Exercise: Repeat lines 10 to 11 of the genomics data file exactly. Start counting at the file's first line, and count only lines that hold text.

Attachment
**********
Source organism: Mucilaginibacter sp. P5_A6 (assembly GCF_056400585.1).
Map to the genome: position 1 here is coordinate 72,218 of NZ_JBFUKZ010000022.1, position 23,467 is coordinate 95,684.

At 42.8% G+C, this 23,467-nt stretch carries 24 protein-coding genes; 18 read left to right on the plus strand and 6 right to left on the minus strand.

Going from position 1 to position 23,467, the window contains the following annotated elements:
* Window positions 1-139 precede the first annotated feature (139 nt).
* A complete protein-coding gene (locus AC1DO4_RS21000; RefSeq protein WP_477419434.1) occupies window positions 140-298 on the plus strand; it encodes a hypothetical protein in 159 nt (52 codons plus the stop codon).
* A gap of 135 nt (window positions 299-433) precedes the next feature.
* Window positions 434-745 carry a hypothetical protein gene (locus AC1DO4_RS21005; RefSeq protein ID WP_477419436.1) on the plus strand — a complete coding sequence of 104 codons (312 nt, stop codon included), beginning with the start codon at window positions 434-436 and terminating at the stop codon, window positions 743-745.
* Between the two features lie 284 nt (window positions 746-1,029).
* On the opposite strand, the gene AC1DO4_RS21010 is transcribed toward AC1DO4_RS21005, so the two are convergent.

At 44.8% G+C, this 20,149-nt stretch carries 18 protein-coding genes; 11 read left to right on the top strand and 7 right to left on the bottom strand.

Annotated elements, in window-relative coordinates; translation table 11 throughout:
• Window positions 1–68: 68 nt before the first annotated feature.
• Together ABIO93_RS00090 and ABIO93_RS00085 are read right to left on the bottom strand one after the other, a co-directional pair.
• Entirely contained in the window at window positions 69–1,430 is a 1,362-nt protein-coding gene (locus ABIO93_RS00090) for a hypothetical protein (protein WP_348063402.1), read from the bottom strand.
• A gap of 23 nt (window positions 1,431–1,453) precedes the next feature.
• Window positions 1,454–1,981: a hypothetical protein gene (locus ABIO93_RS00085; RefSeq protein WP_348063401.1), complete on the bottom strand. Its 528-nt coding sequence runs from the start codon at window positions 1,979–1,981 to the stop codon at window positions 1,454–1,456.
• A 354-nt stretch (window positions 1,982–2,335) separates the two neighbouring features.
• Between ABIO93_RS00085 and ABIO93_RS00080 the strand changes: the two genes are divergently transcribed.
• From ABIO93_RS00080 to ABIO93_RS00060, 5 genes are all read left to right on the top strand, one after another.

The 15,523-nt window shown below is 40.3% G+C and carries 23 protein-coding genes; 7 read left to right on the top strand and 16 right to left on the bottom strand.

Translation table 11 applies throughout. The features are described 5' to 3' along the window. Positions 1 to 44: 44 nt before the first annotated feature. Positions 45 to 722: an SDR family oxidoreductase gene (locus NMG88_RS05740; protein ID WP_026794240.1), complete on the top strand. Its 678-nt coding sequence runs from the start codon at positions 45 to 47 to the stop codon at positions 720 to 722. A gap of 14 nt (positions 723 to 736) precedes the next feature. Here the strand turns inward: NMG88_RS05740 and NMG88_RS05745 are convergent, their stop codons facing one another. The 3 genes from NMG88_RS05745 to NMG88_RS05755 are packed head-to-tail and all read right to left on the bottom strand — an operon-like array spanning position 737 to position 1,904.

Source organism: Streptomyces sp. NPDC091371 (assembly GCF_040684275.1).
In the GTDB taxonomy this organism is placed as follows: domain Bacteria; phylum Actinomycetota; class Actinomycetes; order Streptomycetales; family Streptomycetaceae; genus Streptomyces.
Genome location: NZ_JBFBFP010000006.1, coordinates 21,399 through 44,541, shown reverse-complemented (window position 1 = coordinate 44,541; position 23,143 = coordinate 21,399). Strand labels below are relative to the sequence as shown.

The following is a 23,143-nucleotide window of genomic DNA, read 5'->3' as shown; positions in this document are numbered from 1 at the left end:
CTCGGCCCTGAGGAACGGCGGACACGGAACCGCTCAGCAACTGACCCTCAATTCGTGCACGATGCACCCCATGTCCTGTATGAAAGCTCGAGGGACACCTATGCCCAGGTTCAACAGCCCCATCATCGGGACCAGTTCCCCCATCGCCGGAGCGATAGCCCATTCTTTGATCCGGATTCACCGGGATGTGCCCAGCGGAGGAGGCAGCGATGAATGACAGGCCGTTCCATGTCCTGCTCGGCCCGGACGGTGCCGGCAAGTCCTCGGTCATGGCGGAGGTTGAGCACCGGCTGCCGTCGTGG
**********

* On the opposite strand, the gene AC1DO4_RS21010 is transcribed toward AC1DO4_RS21005, so the two are convergent.

At 44.8% G+C, this 20,149-nt stretch carries 18 protein-coding genes; 11 read left to right on the top strand and 7 right to left on the bottom strand.